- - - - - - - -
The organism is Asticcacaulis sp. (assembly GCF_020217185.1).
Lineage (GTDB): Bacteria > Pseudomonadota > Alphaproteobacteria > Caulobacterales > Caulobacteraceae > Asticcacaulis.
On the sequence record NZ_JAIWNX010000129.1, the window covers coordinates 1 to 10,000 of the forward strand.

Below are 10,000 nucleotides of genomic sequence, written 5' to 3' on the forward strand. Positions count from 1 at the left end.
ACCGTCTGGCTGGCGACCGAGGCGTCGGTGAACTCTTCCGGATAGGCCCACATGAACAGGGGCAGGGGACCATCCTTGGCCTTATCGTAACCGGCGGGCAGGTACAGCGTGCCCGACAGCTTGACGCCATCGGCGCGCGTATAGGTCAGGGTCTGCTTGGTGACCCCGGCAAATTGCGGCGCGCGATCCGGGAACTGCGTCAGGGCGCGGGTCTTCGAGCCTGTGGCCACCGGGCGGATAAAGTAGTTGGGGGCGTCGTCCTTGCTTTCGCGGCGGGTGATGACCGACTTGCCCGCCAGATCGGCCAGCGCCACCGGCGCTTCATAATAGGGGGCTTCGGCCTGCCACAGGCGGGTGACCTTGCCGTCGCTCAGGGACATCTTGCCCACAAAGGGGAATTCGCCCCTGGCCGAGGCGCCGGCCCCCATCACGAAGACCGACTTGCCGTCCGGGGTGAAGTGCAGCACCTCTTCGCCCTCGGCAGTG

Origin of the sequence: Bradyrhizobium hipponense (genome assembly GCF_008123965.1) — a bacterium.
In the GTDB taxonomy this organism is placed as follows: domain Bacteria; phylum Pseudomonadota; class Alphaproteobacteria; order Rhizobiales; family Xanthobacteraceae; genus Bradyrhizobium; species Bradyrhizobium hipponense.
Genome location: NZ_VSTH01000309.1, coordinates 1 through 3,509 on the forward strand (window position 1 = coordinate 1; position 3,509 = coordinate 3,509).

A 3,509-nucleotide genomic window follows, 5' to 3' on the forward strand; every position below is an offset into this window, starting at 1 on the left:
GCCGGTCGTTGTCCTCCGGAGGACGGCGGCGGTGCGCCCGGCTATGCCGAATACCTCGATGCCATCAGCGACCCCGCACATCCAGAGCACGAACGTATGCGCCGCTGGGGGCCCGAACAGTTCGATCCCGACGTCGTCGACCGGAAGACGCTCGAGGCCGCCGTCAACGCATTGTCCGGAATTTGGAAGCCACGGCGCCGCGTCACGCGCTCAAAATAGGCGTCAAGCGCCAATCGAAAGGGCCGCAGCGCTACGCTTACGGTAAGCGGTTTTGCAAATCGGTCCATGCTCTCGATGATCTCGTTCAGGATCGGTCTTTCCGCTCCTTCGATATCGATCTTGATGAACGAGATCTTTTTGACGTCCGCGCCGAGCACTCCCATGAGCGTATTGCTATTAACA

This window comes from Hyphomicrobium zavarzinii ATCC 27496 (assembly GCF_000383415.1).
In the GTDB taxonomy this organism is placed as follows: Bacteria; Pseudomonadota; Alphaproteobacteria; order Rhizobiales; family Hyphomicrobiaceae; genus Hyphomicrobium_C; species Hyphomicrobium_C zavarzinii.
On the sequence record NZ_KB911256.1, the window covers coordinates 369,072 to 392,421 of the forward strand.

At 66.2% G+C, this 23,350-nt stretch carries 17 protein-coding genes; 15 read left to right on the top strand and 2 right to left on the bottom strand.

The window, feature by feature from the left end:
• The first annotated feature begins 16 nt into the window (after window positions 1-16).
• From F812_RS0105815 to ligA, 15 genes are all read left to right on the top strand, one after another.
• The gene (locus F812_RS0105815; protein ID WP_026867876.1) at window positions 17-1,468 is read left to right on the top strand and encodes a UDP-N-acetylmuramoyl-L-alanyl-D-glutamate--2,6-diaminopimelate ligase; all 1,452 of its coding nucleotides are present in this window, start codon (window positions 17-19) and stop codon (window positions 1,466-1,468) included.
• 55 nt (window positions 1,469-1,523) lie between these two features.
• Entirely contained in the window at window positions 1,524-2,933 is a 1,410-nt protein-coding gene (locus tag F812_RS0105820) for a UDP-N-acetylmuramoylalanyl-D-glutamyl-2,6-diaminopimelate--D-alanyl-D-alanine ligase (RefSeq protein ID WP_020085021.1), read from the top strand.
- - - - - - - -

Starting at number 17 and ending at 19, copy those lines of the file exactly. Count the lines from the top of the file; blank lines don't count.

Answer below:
• From F812_RS0105815 to ligA, 15 genes are all read left to right on the top strand, one after another.
• The gene (locus F812_RS0105815; protein ID WP_026867876.1) at window positions 17-1,468 is read left to right on the top strand and encodes a UDP-N-acetylmuramoyl-L-alanyl-D-glutamate--2,6-diaminopimelate ligase; all 1,452 of its coding nucleotides are present in this window, start codon (window positions 17-19) and stop codon (window positions 1,466-1,468) included.
• 55 nt (window positions 1,469-1,523) lie between these two features.